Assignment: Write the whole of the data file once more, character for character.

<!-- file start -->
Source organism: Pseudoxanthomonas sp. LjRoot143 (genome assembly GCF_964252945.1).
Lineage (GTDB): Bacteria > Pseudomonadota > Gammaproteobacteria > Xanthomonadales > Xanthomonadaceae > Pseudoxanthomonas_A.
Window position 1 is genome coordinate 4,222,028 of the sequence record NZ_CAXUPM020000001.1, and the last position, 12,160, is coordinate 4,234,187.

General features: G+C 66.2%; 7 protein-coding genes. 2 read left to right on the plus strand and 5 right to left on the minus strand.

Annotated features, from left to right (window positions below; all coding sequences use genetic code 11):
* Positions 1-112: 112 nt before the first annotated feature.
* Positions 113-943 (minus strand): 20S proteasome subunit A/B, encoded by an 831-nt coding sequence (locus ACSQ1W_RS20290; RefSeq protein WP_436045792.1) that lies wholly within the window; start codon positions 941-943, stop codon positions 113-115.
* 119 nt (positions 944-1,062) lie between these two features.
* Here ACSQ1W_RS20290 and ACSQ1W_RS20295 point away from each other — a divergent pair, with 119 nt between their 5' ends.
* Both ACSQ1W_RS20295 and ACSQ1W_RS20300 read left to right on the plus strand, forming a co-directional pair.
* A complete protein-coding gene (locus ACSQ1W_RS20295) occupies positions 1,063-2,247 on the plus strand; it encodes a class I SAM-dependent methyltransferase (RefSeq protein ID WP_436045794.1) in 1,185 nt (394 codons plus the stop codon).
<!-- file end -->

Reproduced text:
Source organism: Pseudoxanthomonas sp. LjRoot143 (genome assembly GCF_964252945.1).
Lineage (GTDB): Bacteria > Pseudomonadota > Gammaproteobacteria > Xanthomonadales > Xanthomonadaceae > Pseudoxanthomonas_A.
Window position 1 is genome coordinate 4,222,028 of the sequence record NZ_CAXUPM020000001.1, and the last position, 12,160, is coordinate 4,234,187.

General features: G+C 66.2%; 7 protein-coding genes. 2 read left to right on the plus strand and 5 right to left on the minus strand.

Annotated features, from left to right (window positions below; all coding sequences use genetic code 11):
* Positions 1-112: 112 nt before the first annotated feature.
* Positions 113-943 (minus strand): 20S proteasome subunit A/B, encoded by an 831-nt coding sequence (locus ACSQ1W_RS20290; RefSeq protein WP_436045792.1) that lies wholly within the window; start codon positions 941-943, stop codon positions 113-115.
* 119 nt (positions 944-1,062) lie between these two features.
* Here ACSQ1W_RS20290 and ACSQ1W_RS20295 point away from each other — a divergent pair, with 119 nt between their 5' ends.
* Both ACSQ1W_RS20295 and ACSQ1W_RS20300 read left to right on the plus strand, forming a co-directional pair.
* A complete protein-coding gene (locus ACSQ1W_RS20295) occupies positions 1,063-2,247 on the plus strand; it encodes a class I SAM-dependent methyltransferase (RefSeq protein ID WP_436045794.1) in 1,185 nt (394 codons plus the stop codon).